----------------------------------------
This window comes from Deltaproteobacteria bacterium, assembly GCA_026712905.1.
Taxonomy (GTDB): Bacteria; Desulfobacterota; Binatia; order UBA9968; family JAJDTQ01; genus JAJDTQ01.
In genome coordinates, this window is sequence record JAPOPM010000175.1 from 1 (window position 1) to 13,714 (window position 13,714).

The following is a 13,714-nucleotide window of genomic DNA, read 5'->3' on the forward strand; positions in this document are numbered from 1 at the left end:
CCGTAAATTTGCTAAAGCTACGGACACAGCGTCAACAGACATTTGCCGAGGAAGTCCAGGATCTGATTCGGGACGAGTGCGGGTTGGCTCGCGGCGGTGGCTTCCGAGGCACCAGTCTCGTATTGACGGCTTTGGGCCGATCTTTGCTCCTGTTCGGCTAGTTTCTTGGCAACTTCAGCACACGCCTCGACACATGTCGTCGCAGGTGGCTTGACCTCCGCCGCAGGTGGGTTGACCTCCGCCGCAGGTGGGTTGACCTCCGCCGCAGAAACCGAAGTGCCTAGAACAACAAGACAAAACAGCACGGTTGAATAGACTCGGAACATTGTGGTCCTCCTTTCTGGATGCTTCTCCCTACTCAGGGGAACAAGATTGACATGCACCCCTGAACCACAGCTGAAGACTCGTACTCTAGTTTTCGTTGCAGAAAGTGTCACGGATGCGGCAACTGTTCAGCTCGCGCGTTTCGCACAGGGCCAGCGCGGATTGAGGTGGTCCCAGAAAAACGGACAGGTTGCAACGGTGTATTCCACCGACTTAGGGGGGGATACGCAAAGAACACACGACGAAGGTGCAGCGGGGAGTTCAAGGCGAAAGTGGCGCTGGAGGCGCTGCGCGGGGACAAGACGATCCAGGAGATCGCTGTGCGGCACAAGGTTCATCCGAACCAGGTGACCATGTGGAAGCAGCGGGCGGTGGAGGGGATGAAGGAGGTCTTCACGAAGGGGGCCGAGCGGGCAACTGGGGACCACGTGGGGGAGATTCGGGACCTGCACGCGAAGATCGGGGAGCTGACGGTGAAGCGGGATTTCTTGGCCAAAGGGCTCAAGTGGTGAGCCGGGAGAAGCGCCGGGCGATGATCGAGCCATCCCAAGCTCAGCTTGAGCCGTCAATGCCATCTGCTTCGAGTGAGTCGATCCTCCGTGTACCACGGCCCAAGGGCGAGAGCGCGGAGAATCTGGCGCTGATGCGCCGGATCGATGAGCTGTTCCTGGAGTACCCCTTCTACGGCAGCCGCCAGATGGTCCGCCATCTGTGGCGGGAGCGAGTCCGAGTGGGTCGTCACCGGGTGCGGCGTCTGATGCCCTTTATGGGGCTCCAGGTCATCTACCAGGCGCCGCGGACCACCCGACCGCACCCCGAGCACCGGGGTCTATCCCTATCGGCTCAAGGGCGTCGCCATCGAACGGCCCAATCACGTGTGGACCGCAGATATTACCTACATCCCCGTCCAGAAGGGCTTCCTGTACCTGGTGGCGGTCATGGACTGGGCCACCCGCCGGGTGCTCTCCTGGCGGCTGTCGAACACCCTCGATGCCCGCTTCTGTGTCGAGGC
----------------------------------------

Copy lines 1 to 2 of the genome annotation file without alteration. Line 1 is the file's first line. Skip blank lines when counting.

This window comes from Deltaproteobacteria bacterium, assembly GCA_026712905.1.
Taxonomy (GTDB): Bacteria; Desulfobacterota; Binatia; order UBA9968; family JAJDTQ01; genus JAJDTQ01.